Shale-drilling giant Chesapeake Energy filed for bankruptcy to get out from under a mountain of debt as the coronavirus pandemic hammered the energy industry.
The Oklahoma City-based company is the biggest American oil and gas company to seek bankruptcy protection amid the COVID-19 crisis, which has kneecapped demand for fuel and caused oil prices to plummet.
Chesapeake said its Sunday bankruptcy filing will take the company through a “comprehensive balance sheet restructuring” that will get rid of about $7 billion in debt through a deal with the majority of its creditors. The company listed liabilities of more than $10 billion on its bankruptcy petition.
“We are positioning Chesapeake to capitalize on our diverse operating platform and proven track record of improving capital and operating efficiencies and technical excellence,” president and CEO Doug Lawler said in a statement, adding that the company expects to emerge from bankruptcy “as a stronger and more competitive enterprise.”
The bankruptcy followed a lengthy struggle for Chesapeake that was exacerbated by the coronavirus crisis. Founded in 1989 by Aubrey McClendon — the swaggering ex-CEO who died in a 2016 car crash the day after he was indicted for alleged bid-rigging — the company was an early adopter of hydraulic fracturing, or fracking, a controversial method of extracting natural gas from underground rocks.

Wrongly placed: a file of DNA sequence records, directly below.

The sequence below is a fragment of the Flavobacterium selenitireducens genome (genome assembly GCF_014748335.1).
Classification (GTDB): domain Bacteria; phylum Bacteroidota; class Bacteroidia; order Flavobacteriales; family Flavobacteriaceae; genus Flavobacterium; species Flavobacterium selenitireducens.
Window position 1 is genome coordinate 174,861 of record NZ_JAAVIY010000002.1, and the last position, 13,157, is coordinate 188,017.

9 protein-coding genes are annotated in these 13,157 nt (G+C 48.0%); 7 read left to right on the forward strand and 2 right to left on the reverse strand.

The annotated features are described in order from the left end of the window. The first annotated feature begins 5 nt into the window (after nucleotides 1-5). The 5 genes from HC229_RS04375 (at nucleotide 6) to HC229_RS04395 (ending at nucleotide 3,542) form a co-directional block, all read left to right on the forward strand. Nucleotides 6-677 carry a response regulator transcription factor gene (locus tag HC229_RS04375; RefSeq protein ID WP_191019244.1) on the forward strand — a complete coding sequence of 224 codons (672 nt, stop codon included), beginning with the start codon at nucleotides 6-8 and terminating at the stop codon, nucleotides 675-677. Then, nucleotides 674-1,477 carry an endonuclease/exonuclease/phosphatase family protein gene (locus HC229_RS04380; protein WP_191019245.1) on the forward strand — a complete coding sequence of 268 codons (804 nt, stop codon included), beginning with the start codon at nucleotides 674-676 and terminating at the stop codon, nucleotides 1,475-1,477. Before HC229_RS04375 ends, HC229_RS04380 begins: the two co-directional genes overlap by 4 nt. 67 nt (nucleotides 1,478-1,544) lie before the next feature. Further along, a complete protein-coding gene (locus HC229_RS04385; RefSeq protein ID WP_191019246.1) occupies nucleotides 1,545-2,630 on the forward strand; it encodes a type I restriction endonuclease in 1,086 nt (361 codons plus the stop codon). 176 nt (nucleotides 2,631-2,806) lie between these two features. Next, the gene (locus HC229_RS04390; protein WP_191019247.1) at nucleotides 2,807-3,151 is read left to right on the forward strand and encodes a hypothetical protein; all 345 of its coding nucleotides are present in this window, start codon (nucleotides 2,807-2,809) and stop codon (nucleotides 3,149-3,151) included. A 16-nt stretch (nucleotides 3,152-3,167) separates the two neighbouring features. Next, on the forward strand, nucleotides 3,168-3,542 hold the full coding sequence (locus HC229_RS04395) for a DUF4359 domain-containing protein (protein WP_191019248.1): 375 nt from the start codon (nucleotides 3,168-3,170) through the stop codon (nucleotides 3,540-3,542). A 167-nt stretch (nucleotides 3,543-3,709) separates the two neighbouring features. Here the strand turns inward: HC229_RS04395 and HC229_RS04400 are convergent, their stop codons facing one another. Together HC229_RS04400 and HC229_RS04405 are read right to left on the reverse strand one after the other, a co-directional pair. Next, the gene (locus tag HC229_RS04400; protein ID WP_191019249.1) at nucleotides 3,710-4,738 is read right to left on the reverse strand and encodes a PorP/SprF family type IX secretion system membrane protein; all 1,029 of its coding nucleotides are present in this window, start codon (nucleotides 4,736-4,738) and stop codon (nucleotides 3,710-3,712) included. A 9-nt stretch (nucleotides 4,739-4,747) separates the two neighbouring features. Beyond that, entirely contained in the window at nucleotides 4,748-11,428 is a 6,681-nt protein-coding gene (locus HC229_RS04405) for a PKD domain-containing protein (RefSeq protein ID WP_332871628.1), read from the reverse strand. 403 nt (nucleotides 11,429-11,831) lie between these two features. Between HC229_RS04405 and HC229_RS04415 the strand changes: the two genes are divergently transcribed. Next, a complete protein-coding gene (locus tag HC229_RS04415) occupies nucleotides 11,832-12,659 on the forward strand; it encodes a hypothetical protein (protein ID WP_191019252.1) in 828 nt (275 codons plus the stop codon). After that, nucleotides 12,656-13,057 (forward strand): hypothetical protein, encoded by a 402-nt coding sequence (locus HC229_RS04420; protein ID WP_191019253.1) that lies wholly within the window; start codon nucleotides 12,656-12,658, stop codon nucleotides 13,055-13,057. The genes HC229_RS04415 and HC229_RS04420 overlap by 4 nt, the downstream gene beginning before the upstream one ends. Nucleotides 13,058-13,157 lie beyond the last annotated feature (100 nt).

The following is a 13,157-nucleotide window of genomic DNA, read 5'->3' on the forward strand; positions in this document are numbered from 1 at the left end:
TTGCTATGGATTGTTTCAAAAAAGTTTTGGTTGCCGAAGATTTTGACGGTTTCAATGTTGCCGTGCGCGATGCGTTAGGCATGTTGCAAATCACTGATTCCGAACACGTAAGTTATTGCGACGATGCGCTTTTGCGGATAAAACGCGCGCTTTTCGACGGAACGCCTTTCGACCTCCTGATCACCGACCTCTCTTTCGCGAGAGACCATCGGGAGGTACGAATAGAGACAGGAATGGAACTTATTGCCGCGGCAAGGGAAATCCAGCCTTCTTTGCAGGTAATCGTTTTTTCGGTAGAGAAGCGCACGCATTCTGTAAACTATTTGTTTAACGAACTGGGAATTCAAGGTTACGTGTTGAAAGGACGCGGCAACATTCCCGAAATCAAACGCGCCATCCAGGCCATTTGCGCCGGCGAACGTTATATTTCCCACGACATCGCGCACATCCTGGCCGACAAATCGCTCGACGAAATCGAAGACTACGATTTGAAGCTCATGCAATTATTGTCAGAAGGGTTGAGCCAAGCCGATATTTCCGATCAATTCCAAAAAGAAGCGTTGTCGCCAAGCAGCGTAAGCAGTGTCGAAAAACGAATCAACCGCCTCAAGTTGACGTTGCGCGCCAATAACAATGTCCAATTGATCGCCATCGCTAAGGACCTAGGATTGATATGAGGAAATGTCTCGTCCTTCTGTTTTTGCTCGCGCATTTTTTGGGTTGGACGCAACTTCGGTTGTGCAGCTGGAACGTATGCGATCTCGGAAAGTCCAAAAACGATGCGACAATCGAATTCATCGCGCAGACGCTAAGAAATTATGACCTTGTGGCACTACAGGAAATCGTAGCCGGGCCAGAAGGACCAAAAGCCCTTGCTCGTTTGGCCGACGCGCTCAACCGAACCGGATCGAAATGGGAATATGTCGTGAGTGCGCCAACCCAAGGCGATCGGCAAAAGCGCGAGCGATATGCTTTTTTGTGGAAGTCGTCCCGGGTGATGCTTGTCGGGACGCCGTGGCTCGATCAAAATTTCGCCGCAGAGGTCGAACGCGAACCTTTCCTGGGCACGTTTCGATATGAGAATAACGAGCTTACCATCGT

Chesapeake grew fast but accumulated massive debts along the way that added up to more than $20 billion in total leverage by the time Lawler took over as chief executive in 2013, according to a bankruptcy court filing.
Lawler cut expenses and sold assets in recent years to keep the company afloat, but it wasn’t enough to stave off bankruptcy amid a historic plunge in oil prices driven by the coronavirus pandemic and a price war between Russia and Saudi Arabia.
Chesapeake noted in a court filing that the benchmark US crude oil price turned negative for the first time ever in April, adding that low energy prices “continue to challenge further economic development” of the company’s assets.
The pandemic could spark a wave of oil and gas bankruptcies — analysts say more than 200 shale companies could file for bankruptcy in the next two years if prices remain where they are, according to The Wall Street Journal.
With Post Wires